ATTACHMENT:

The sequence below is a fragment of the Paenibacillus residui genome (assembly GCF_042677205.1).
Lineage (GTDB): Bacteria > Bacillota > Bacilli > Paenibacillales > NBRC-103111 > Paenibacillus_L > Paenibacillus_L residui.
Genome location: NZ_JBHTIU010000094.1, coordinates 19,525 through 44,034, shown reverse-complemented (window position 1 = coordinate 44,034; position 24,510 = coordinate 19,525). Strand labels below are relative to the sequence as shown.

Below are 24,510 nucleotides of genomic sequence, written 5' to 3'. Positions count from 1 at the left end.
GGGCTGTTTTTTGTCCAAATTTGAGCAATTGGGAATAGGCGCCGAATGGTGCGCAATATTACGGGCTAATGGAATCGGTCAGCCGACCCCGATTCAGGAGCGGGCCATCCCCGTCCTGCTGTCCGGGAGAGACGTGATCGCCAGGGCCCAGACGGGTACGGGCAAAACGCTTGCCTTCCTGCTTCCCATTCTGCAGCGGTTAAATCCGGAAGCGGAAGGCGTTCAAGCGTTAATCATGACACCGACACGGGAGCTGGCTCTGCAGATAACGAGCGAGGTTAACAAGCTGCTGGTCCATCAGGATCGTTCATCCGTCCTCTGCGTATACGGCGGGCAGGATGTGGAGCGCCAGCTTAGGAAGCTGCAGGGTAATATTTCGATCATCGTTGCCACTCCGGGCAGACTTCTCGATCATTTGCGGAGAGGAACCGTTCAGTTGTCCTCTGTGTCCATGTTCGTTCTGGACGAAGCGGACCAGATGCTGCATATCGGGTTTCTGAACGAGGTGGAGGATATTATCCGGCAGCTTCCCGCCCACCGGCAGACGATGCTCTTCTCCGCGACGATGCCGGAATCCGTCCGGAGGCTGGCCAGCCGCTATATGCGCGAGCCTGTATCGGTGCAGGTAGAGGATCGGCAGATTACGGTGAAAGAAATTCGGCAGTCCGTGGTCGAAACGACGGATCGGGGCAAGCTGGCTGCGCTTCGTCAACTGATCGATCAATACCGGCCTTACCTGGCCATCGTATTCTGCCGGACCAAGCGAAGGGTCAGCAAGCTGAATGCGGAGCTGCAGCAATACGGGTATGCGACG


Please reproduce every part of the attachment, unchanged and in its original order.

The sequence below is a fragment of the Paenibacillus residui genome (assembly GCF_042677205.1).
Lineage (GTDB): Bacteria > Bacillota > Bacilli > Paenibacillales > NBRC-103111 > Paenibacillus_L > Paenibacillus_L residui.
Genome location: NZ_JBHTIU010000094.1, coordinates 19,525 through 44,034, shown reverse-complemented (window position 1 = coordinate 44,034; position 24,510 = coordinate 19,525). Strand labels below are relative to the sequence as shown.

Below are 24,510 nucleotides of genomic sequence, written 5' to 3'. Positions count from 1 at the left end.
GGGCTGTTTTTTGTCCAAATTTGAGCAATTGGGAATAGGCGCCGAATGGTGCGCAATATTACGGGCTAATGGAATCGGTCAGCCGACCCCGATTCAGGAGCGGGCCATCCCCGTCCTGCTGTCCGGGAGAGACGTGATCGCCAGGGCCCAGACGGGTACGGGCAAAACGCTTGCCTTCCTGCTTCCCATTCTGCAGCGGTTAAATCCGGAAGCGGAAGGCGTTCAAGCGTTAATCATGACACCGACACGGGAGCTGGCTCTGCAGATAACGAGCGAGGTTAACAAGCTGCTGGTCCATCAGGATCGTTCATCCGTCCTCTGCGTATACGGCGGGCAGGATGTGGAGCGCCAGCTTAGGAAGCTGCAGGGTAATATTTCGATCATCGTTGCCACTCCGGGCAGACTTCTCGATCATTTGCGGAGAGGAACCGTTCAGTTGTCCTCTGTGTCCATGTTCGTTCTGGACGAAGCGGACCAGATGCTGCATATCGGGTTTCTGAACGAGGTGGAGGATATTATCCGGCAGCTTCCCGCCCACCGGCAGACGATGCTCTTCTCCGCGACGATGCCGGAATCCGTCCGGAGGCTGGCCAGCCGCTATATGCGCGAGCCTGTATCGGTGCAGGTAGAGGATCGGCAGATTACGGTGAAAGAAATTCGGCAGTCCGTGGTCGAAACGACGGATCGGGGCAAGCTGGCTGCGCTTCGTCAACTGATCGATCAATACCGGCCTTACCTGGCCATCGTATTCTGCCGGACCAAGCGAAGGGTCAGCAAGCTGAATGCGGAGCTGCAGCAATACGGGTATGCGACG